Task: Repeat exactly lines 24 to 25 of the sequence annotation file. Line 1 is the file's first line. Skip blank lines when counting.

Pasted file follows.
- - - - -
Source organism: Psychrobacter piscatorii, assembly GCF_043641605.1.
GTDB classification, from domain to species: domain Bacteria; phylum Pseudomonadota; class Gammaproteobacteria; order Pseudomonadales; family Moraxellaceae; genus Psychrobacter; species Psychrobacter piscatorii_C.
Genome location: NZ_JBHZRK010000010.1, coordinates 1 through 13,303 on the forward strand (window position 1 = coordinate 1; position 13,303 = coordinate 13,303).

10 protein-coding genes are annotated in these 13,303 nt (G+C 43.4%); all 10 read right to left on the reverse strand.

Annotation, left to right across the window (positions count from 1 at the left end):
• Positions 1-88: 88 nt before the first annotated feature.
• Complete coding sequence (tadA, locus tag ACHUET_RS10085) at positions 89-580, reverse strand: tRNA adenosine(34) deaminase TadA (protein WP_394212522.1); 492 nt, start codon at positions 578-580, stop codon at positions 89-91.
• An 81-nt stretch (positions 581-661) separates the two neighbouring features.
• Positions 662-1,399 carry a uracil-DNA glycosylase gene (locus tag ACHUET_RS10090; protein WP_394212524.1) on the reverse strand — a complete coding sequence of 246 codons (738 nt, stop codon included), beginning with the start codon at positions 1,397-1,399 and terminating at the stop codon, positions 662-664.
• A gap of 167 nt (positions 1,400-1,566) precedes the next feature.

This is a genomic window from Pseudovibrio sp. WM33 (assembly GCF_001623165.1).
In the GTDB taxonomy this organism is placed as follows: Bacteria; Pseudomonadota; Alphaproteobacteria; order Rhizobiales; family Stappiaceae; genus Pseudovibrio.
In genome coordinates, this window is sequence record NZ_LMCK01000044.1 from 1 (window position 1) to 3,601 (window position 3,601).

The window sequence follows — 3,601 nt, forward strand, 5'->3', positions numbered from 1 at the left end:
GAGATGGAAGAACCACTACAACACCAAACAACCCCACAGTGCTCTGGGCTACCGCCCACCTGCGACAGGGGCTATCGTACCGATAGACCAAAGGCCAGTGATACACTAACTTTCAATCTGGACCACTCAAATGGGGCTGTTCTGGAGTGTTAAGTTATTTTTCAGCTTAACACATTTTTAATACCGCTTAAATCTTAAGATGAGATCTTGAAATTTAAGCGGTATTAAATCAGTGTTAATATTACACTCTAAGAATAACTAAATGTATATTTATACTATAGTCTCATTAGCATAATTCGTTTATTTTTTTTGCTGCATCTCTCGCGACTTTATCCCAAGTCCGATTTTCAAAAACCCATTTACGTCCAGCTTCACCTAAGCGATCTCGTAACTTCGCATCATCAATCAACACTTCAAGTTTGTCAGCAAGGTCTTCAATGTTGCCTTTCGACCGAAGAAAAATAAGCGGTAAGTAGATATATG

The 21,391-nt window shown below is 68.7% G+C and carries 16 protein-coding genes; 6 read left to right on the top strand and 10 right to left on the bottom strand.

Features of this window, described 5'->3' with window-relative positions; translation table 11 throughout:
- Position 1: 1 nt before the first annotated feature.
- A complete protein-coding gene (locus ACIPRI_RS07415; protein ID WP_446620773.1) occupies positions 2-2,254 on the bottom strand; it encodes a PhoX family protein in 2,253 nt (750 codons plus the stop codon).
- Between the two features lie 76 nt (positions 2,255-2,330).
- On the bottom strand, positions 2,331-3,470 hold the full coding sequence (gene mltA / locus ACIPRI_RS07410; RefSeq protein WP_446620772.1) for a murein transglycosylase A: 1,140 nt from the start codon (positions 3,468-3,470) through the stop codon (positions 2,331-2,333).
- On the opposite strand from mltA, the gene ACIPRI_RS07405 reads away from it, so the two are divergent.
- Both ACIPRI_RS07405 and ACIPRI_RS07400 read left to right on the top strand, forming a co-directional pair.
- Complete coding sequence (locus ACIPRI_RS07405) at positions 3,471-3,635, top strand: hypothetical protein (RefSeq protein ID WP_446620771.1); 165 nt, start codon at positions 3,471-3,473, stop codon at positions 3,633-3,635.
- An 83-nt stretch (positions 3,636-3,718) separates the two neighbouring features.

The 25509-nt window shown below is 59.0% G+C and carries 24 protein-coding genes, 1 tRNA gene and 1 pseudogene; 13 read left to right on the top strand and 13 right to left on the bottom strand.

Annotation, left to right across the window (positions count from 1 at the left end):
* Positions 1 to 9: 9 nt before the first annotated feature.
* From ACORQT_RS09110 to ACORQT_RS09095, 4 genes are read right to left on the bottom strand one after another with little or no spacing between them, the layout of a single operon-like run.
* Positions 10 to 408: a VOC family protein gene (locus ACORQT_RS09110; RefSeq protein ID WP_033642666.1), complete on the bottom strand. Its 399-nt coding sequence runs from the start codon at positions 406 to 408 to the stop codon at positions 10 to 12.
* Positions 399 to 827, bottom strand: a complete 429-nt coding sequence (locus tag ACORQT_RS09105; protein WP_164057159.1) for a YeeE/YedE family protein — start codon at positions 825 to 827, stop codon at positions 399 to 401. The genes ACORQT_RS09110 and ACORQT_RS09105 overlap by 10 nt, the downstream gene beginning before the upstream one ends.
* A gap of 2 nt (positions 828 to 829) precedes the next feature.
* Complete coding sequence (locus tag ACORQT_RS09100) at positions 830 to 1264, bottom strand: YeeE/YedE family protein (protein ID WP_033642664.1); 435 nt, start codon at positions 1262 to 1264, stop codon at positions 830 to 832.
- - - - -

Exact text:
- Complete coding sequence (locus ACIPRI_RS07405) at positions 3,471-3,635, top strand: hypothetical protein (RefSeq protein ID WP_446620771.1); 165 nt, start codon at positions 3,471-3,473, stop codon at positions 3,633-3,635.
- An 83-nt stretch (positions 3,636-3,718) separates the two neighbouring features.